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Title A Sensory-Adapted Dental Environment Improves Outcomes for Children with Autism Spectrum Disorder Undergoing Dental Care
Clinical Question In children aged 5-15 years with diagnosed autism spectrum disorder (ASD), does the use of a sensory adapted dental environment (SADE) compared to a regular dental environment (RDE) improve outcomes during dental care?
Clinical Bottom Line For children aged 5-15 years diagnosed with Autism Spectrum Disorder (ASD), the use of a sensory-adapted dental environment (SADE), compared to a regular dental environment (RDE), improves outcomes while undergoing dental care. Use of a SADE, compared to an RDE, improves outcomes including decreased physiological stress, decreased behavioral distress, and increased ability to successfully complete dental treatment in children with autism spectrum disorder undergoing dental care. This finding is supported by multiple moderate to high quality randomized controlled trials with sample sizes ranging from 22 to 162 children. SADE involves adaptations such as calming visual projections, music, and deep pressure which can be implemented in dental clinics with minimal training and may benefit other pediatric populations and children with sensory processing differences and dental anxiety.
Best Evidence (you may view more info by clicking on the PubMed ID link)
PubMed ID Author / Year Patient Group Study type
(level of evidence)
#1) 37266941Duker/2023162 children with autism, 6-12 years of ageRandomized Crossover Trial
Key resultsChildren had a significantly lower mean skin conductance level (measure of physiologic stress) in the SADE vs RDE (mean difference -1.22 μS, 95% CI -2.17 to -0.27, p=0.01). Video-coded frequency and duration of behavioral distress (but not questionnaire) measures were significantly lower in SADE vs RDE (Cohen d = -0.84 to -1.19).
#2) 35327765Fallea/202250 children with ASD, aged 9-10 yearsRandomized Crossover Trial
Key results68% of children were successfully treated in the SADE compared to only 20% in the RDE suggesting the adapted environment positively affected dental treatment. (p<0.001)
#3) 25931290Cermak/201522 children with autism, 22 typically developing children, 6-12 years of ageRandomized Controlled Trial
Key resultsBoth children with ASD and those developing typically had decreased physiological anxiety and distress behaviors in the SADE compared to RDE. Autistic children had a lower mean skin conductance level (SCL) in the SADE (7.74 μS) compared to the RDE (8.96 μS), mean difference -1.22 μS, 95% CI -2.17 to -0.27, p=0.01. Repeated measures ANCOVA models found a statistically significant effect of environment for SCL exam+prophylaxis+fluoride and exam+prophylaxis (p's=.01), and non-specific skin conductance responses (NS-SCR) exam+prophylaxis (p=.05). There were statistically significant group differences between ASD and typically developing (TD) for all EDA measures, SCL exam+prophylaxis+fluoride (p=.05) and exam+prophylaxis (p=.06), and for the NS-SCR measures (p's < .01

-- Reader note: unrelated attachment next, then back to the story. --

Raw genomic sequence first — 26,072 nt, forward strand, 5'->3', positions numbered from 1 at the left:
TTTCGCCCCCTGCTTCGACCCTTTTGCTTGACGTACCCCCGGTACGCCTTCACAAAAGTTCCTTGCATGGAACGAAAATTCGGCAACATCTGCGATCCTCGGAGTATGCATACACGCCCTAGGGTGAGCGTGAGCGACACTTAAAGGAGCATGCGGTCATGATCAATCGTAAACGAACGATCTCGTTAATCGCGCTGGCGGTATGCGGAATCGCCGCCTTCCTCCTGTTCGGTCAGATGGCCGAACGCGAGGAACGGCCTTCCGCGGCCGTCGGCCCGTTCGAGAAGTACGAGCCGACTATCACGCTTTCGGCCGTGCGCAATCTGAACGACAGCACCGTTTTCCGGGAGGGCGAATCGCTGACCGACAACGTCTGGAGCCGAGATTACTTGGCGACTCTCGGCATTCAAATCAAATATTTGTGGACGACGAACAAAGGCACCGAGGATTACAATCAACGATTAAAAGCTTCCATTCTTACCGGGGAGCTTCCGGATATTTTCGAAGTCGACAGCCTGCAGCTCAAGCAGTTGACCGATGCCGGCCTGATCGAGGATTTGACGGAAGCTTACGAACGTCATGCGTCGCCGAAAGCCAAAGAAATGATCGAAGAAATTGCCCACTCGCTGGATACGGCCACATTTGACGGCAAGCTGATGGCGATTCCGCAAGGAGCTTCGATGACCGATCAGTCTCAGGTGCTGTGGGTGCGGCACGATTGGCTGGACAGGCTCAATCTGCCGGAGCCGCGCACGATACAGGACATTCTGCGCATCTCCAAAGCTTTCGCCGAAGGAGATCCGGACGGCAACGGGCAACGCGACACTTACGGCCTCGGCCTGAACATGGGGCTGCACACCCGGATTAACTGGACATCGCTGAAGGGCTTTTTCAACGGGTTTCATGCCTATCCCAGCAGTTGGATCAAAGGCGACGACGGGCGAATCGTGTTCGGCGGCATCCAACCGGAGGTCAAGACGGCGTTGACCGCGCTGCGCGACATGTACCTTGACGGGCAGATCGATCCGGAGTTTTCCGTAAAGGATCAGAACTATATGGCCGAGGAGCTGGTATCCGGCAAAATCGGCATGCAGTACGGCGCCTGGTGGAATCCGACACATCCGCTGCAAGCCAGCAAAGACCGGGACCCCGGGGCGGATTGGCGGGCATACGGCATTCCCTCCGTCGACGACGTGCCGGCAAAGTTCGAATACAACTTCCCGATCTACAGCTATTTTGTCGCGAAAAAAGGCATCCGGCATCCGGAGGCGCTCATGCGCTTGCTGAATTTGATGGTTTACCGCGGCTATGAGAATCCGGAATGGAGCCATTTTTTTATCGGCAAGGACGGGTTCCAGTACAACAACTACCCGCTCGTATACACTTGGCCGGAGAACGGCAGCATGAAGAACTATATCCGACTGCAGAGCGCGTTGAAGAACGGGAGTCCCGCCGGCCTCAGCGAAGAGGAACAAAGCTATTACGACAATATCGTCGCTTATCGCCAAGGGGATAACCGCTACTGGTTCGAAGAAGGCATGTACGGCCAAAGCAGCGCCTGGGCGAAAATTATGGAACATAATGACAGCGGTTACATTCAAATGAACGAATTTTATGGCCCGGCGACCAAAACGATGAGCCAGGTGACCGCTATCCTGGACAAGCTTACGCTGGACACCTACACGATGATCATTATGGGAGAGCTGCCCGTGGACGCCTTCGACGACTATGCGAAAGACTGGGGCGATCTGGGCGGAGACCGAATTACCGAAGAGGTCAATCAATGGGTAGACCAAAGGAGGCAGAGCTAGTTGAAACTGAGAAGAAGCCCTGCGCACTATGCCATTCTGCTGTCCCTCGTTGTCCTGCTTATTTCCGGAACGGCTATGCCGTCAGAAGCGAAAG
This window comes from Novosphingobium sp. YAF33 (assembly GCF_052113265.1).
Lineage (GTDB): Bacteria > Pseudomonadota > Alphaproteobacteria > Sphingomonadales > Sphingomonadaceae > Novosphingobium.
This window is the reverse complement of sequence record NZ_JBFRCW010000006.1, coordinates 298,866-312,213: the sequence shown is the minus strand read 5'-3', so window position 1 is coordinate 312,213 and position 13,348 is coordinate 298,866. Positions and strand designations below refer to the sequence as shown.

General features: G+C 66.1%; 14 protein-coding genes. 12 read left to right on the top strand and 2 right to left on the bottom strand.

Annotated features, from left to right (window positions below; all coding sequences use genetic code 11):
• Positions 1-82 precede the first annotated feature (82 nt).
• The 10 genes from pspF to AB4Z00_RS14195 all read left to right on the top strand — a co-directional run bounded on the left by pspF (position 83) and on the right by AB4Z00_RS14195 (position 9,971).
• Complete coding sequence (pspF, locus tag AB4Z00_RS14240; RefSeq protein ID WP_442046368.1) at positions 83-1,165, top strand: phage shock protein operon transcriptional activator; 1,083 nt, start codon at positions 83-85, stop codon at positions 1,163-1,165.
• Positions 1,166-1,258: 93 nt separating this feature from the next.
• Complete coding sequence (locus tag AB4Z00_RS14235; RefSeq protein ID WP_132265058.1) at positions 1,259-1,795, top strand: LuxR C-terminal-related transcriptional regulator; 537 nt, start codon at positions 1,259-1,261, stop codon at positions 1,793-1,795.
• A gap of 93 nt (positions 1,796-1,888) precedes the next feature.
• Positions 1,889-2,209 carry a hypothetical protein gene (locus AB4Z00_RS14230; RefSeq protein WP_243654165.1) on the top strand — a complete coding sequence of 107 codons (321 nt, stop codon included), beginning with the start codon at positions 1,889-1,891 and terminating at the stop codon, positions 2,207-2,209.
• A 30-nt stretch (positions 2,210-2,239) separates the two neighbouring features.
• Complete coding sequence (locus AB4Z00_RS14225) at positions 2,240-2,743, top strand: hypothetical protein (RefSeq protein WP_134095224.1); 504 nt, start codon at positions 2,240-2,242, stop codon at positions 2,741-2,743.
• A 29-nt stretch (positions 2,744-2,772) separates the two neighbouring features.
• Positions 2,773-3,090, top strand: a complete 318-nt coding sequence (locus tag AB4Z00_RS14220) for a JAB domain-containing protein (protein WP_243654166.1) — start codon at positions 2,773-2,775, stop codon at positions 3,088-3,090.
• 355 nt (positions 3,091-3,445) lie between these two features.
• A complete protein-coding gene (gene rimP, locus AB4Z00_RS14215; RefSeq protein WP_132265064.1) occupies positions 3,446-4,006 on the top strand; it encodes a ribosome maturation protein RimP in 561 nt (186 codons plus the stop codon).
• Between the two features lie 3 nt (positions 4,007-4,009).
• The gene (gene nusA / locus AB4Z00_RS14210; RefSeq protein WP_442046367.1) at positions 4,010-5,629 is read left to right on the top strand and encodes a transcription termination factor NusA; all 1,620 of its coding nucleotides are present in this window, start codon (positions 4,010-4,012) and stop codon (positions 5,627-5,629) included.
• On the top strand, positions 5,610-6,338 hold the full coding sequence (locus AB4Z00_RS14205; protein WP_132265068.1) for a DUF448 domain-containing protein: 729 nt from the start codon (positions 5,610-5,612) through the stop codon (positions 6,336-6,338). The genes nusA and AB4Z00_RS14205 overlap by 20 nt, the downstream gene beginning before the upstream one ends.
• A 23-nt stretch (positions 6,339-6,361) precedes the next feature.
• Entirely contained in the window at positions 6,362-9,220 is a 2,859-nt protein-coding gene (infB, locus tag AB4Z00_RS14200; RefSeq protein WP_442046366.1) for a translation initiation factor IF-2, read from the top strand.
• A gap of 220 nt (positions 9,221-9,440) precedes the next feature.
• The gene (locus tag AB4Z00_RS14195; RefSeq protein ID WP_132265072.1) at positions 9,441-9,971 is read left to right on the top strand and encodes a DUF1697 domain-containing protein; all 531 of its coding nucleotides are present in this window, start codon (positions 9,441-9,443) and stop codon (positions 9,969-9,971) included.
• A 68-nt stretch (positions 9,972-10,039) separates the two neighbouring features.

Evidence Search (autism OR ASD) AND (sensory OR multisensory) AND (dental OR dentistry) AND (environment OR adapted) AND (children OR pediatric population)
Comments on
The Evidence
The studies included are randomized controlled trials with moderate to large sample sizes, suggesting high quality evidence for SADE. The evidence comes from two randomized crossover trials (Fallea 2022 and Duker 2023) and one small pilot RCT (Cermak 2015). The studies found reduced behavioral and physiological indicators of dental anxiety and distress when dental care was provided in SADE compared to RDE. The studies have some limitations including small sample sizes, lack of blinding for some measures, and potential sampling bias. However, results were consistent across studies using objective measures of physiological anxiety. More research is still needed with larger sample sizes. Additional research should explore the impact of SADE on dental team members, examine the separate effects of visual, auditory, and tactile adaptations, and investigate expanding SADE to children with other conditions associated with sensory processing differences and dental anxiety.
Applicability The studies included school-aged children with autism spectrum disorders or sensory processing issues, suggesting the results may be applicable to this population. The sensory adaptations used such as music, dim lighting, and deep pressure wraps are feasible for most dental clinics to implement with minimal costs. However, more research is needed to determine which specific adaptations work best for children with different types of sensory modulation issues. SADE shows promise for improving dental care for children with autism. Additional research should examine expanding the use of SADE to other pediatric populations with sensory processing differences and dental anxiety.
Specialty/Discipline (Pediatric Dentistry)
Keywords Autism, ASD, sensory processing, adapted dental environment, pediatric dentistry, dental anxiety, special needs dentistry, patient cooperation, behavior management
ID# 3536
Date of submission: 10/17/2023spacer
E-mail mahmud@livemail.uthscsa.edu
Author Nida-e-Haque Mahmud, BDS, DDS, MSDS
Co-author(s) Mira Jang, DDS
Co-author(s) e-mail jangm1@livemail.uthscsa.edu
Faculty mentor/Co-author Dr. Maria-Jose Cervantes Mendez, DDS, MS, FAAPD
Faculty mentor/Co-author e-mail cervantesmen@uthscsa.edu
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